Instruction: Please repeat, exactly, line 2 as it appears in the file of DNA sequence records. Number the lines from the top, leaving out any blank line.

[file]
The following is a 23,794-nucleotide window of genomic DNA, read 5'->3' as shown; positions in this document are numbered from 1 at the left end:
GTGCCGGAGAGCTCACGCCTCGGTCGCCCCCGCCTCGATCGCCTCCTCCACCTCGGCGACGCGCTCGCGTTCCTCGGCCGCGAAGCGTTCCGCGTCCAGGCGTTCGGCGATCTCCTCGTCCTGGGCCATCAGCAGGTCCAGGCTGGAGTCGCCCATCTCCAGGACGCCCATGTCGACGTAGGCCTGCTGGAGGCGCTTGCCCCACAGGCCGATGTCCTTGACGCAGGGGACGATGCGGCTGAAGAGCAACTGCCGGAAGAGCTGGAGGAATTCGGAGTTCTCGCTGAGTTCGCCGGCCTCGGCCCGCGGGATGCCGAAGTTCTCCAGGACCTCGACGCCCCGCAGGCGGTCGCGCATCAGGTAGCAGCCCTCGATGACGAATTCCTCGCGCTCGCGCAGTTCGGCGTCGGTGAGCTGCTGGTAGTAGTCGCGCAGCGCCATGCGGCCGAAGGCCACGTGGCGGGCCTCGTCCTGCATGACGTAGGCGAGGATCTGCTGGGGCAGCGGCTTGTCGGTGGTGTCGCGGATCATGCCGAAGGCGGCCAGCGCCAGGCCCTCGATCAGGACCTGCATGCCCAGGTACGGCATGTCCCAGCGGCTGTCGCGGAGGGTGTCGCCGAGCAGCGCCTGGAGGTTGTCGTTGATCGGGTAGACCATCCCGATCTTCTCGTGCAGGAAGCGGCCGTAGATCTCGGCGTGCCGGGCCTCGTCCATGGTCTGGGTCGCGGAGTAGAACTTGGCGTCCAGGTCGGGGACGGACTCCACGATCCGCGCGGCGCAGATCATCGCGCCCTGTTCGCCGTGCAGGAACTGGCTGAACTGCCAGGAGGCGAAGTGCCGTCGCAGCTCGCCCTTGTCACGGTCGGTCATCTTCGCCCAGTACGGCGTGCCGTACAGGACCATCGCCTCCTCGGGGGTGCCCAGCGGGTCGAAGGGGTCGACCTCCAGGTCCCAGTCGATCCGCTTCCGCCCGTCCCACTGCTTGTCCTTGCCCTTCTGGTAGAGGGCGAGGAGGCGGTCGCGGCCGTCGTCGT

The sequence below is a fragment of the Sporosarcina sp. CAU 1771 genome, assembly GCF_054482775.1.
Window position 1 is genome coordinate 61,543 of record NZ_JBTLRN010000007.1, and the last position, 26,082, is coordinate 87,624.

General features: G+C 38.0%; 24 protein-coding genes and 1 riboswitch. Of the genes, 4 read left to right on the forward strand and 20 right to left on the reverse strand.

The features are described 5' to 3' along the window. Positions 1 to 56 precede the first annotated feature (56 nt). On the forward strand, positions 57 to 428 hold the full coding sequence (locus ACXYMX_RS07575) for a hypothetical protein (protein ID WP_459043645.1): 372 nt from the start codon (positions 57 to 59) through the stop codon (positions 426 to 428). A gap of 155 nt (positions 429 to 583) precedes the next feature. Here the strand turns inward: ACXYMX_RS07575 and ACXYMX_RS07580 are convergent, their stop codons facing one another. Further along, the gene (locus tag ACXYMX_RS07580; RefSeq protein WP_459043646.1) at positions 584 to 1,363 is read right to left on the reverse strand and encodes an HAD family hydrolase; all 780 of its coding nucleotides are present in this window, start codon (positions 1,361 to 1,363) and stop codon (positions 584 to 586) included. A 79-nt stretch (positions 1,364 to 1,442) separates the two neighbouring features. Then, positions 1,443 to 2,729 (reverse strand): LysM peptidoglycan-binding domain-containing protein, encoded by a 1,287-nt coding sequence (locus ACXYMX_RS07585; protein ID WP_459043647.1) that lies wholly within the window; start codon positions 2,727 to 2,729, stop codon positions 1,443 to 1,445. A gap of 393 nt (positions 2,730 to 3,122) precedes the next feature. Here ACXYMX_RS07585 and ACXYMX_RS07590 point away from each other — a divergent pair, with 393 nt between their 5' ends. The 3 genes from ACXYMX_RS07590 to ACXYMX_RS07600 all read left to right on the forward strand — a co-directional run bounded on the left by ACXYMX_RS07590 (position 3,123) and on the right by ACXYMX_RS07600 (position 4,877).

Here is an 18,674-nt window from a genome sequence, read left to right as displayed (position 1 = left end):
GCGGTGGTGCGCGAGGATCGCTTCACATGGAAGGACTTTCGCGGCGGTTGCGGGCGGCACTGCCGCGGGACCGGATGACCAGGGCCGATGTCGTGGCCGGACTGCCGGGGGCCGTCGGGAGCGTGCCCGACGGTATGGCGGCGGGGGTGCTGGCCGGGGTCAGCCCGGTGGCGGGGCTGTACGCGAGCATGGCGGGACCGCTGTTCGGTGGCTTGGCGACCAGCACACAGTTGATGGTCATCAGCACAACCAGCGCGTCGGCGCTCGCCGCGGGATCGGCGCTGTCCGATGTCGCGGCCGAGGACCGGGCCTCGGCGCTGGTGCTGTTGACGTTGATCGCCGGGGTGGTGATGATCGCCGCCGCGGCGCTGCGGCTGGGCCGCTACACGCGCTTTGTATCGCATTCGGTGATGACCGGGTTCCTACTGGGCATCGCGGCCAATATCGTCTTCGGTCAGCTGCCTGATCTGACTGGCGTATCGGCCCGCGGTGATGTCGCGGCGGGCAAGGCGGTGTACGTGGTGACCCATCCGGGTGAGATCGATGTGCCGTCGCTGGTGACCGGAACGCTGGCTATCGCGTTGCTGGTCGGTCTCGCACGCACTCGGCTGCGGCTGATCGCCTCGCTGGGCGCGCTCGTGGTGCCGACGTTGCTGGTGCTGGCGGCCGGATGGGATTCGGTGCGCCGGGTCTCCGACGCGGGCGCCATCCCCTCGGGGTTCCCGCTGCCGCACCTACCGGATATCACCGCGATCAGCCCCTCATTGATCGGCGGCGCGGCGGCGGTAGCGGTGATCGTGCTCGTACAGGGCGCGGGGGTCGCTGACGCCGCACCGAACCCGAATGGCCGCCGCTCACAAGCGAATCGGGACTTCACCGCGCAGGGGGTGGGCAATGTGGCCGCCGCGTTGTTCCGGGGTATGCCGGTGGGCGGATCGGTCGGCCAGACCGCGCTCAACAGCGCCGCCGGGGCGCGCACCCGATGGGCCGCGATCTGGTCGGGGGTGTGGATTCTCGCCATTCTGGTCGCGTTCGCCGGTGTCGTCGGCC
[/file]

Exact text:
GTGCCGGAGAGCTCACGCCTCGGTCGCCCCCGCCTCGATCGCCTCCTCCACCTCGGCGACGCGCTCGCGTTCCTCGGCCGCGAAGCGTTCCGCGTCCAGGCGTTCGGCGATCTCCTCGTCCTGGGCCATCAGCAGGTCCAGGCTGGAGTCGCCCATCTCCAGGACGCCCATGTCGACGTAGGCCTGCTGGAGGCGCTTGCCCCACAGGCCGATGTCCTTGACGCAGGGGACGATGCGGCTGAAGAGCAACTGCCGGAAGAGCTGGAGGAATTCGGAGTTCTCGCTGAGTTCGCCGGCCTCGGCCCGCGGGATGCCGAAGTTCTCCAGGACCTCGACGCCCCGCAGGCGGTCGCGCATCAGGTAGCAGCCCTCGATGACGAATTCCTCGCGCTCGCGCAGTTCGGCGTCGGTGAGCTGCTGGTAGTAGTCGCGCAGCGCCATGCGGCCGAAGGCCACGTGGCGGGCCTCGTCCTGCATGACGTAGGCGAGGATCTGCTGGGGCAGCGGCTTGTCGGTGGTGTCGCGGATCATGCCGAAGGCGGCCAGCGCCAGGCCCTCGATCAGGACCTGCATGCCCAGGTACGGCATGTCCCAGCGGCTGTCGCGGAGGGTGTCGCCGAGCAGCGCCTGGAGGTTGTCGTTGATCGGGTAGACCATCCCGATCTTCTCGTGCAGGAAGCGGCCGTAGATCTCGGCGTGCCGGGCCTCGTCCATGGTCTGGGTCGCGGAGTAGAACTTGGCGTCCAGGTCGGGGACGGACTCCACGATCCGCGCGGCGCAGATCATCGCGCCCTGTTCGCCGTGCAGGAACTGGCTGAACTGCCAGGAGGCGAAGTGCCGTCGCAGCTCGCCCTTGTCACGGTCGGTCATCTTCGCCCAGTACGGCGTGCCGTACAGGACCATCGCCTCCTCGGGGGTGCCCAGCGGGTCGAAGGGGTCGACCTCCAGGTCCCAGTCGATCCGCTTCCGCCCGTCCCACTGCTTGTCCTTGCCCTTCTGGTAGAGGGCGAGGAGGCGGTCGCGGCCGTCGTCGT